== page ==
Have you ever started a sentence with “I do not understand how a person can…” or “I’m not sure why people don’t…”? Many of us do it. Such a statement sounds like curiosity about human nature, but usually it is an expression of frustration with those who don’t act or think as we do.
I have a folder on my computer containing screenshots of social media posts and comments that demonstrate an irritation with how foolish people can be. These are not the nastiest posts on the Internet. They’re the everyday digs meant to spotlight our wisdom compared to someone else’s ignorance.
I’m not trying to shame anyone, but I believe our tendency to puff ourselves up by belittling others is a human trait that sows division while accomplishing nothing. Here are some specific examples from my collection:
Example 1: Toughen Up, Snowflake
My neighborhood has a Facebook group where people gather to debate anything and everything. One year our homeowner’s association sent out an email suggesting that, due to a forecast of heavy rain and winds for Oct. 31, Halloween activities should take place on Nov. 1. An intense online battle followed.
Common reactions included, “I have no idea how I survived my childhood trick or treating in not wonderful weather! I’m SO lucky I lived to see adulthood,” and “Halloween is on October 31 . . . Come to my house on Friday and you get NADA!” and “I’m gonna laugh when it doesn’t rain.”
Predictably, it didn’t rain until after trick-or-treating hours, and the Oct. 31 purists did, in fact, report that they were enjoying a good chuckle.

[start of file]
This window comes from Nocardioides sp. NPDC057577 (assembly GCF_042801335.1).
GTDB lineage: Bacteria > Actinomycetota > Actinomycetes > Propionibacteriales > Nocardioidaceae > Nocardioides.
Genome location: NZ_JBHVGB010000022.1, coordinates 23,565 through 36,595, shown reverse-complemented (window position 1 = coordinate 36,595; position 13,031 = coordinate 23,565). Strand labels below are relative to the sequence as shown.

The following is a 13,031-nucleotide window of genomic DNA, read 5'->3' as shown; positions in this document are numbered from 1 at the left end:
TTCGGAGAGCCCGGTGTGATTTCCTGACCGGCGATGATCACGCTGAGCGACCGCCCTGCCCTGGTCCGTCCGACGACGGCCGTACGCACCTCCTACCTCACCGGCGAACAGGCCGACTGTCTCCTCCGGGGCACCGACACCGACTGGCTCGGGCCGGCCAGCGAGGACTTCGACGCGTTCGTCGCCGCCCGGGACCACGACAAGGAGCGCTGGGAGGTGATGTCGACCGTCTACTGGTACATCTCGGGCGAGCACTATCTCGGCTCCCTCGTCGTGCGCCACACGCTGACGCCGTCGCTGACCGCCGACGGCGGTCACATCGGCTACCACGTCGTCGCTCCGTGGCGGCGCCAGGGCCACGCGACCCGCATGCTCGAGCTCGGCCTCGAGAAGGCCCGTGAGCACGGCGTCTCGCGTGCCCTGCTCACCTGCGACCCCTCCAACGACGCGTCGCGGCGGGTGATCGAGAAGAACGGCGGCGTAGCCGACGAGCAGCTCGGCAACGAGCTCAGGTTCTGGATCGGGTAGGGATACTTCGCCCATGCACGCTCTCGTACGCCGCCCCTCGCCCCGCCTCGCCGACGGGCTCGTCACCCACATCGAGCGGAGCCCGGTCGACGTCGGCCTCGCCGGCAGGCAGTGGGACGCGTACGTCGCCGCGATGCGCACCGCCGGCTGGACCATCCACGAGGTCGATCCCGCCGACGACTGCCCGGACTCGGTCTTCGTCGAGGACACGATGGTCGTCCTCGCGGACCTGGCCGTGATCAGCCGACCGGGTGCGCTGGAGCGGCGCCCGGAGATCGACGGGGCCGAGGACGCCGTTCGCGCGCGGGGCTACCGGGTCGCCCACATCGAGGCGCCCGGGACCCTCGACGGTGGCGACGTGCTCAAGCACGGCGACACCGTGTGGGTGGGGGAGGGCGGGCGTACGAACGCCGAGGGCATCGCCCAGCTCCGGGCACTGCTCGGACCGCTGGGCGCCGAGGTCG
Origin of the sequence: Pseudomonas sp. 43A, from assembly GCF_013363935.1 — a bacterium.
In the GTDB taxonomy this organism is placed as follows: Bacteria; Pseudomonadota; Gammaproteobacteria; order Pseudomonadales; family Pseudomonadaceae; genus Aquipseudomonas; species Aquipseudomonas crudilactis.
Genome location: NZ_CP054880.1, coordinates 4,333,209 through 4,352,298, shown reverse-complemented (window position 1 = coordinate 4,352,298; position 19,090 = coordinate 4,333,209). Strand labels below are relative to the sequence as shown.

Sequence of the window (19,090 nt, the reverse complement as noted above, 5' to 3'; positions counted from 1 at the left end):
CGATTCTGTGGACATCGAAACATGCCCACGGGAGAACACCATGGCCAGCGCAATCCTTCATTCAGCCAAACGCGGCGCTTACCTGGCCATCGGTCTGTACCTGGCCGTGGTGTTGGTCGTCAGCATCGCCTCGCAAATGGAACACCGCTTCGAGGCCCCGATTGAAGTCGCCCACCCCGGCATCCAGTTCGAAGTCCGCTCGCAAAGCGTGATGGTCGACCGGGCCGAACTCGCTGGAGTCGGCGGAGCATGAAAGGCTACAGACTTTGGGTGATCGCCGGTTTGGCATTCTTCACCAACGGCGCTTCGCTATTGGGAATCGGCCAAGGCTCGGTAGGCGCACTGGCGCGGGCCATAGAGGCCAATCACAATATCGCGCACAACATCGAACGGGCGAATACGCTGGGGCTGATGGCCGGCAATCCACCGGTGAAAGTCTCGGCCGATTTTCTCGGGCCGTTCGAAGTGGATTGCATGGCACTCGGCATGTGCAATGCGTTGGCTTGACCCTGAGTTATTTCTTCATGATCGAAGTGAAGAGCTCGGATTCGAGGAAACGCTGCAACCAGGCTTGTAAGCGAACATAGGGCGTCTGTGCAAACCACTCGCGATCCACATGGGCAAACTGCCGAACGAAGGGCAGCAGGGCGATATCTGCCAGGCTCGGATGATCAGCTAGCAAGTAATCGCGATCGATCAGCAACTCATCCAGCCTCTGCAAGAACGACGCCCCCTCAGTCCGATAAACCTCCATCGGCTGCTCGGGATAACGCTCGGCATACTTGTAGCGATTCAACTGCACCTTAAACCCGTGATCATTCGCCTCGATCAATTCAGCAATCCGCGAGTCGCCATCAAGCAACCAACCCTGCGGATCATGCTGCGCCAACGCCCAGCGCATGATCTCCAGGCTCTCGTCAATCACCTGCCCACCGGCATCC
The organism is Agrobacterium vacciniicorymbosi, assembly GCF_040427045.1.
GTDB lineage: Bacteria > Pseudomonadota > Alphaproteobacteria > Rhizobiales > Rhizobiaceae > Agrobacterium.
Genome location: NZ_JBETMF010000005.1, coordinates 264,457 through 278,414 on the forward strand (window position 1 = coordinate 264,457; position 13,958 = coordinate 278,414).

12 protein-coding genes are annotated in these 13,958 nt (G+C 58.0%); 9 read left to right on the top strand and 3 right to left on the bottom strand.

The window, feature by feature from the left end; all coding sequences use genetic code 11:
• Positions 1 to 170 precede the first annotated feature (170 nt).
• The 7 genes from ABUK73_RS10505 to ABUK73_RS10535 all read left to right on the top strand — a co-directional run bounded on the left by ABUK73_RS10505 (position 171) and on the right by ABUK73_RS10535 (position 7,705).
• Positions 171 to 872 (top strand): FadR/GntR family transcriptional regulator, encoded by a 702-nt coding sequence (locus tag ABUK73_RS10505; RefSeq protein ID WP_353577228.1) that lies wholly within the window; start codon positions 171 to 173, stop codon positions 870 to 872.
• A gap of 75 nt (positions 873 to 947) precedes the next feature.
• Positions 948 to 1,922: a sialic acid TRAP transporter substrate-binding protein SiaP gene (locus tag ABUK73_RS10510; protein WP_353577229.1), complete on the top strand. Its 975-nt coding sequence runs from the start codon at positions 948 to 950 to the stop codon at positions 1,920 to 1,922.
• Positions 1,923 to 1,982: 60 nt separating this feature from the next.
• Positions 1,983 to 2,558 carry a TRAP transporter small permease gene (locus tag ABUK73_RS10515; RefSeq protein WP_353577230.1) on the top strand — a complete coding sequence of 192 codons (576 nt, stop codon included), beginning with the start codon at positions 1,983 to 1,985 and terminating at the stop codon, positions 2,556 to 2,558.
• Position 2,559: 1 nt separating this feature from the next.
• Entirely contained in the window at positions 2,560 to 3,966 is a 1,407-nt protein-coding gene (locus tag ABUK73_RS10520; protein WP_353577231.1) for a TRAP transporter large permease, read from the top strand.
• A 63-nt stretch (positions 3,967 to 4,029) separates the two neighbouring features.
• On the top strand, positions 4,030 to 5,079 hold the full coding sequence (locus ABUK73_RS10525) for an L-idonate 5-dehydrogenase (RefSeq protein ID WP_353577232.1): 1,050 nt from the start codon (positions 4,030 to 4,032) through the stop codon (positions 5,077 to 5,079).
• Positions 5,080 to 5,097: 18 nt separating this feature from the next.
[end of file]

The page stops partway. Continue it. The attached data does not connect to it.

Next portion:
Most people were ok with choosing between Oct. 31 and Nov. 1, and some promised to hand out candy on both nights. But a vocal minority made clear that they thought anyone opting for the Nov. 1 alternative was raising their kids to be wimps.
Example 2: You Dog is a Hot Mess
A neighbor once commented that their dog hates being home alone, and someone theorized: “Your dog has separation anxiety because you’ve failed to properly train her.” When a third person suggested that the dog in question might be a rescue with trauma issues, the reply was, “You can always re-train a dog. Failure to do so is mistreatment because it is stressful for the dog to live that way.” Is advice offered in this manner ever helpful, or was it more important for this commenter to project their righteousness?
Example 3: Shaming the Kiddos
Some people are even willing to shame their own children! An acquaintance posted a photo of a small child sitting on the floor of a bedroom, with their face buried in their arms. The caption read, “Someone lost their doorknob privileges…” with an empty doorknob hole clearly visible. Was the goal here disciplining a child or scoring some online laughs from other adults?
Maybe I’m overreacting. Perhaps someone will accuse me of having “a case of the angry sads,” or a commenter will note: “Some people just need to obsess their way into writing a blog about pretty much anything. Grow up.”
Even if I am a big snowflake, collecting these examples has helped me become more aware of my own inclination to elevate my ego atop a hill of mockery and scorn. Now, I try to catch myself when I start to say, “I don’t understand why people…” and I make an effort to do just that—understand.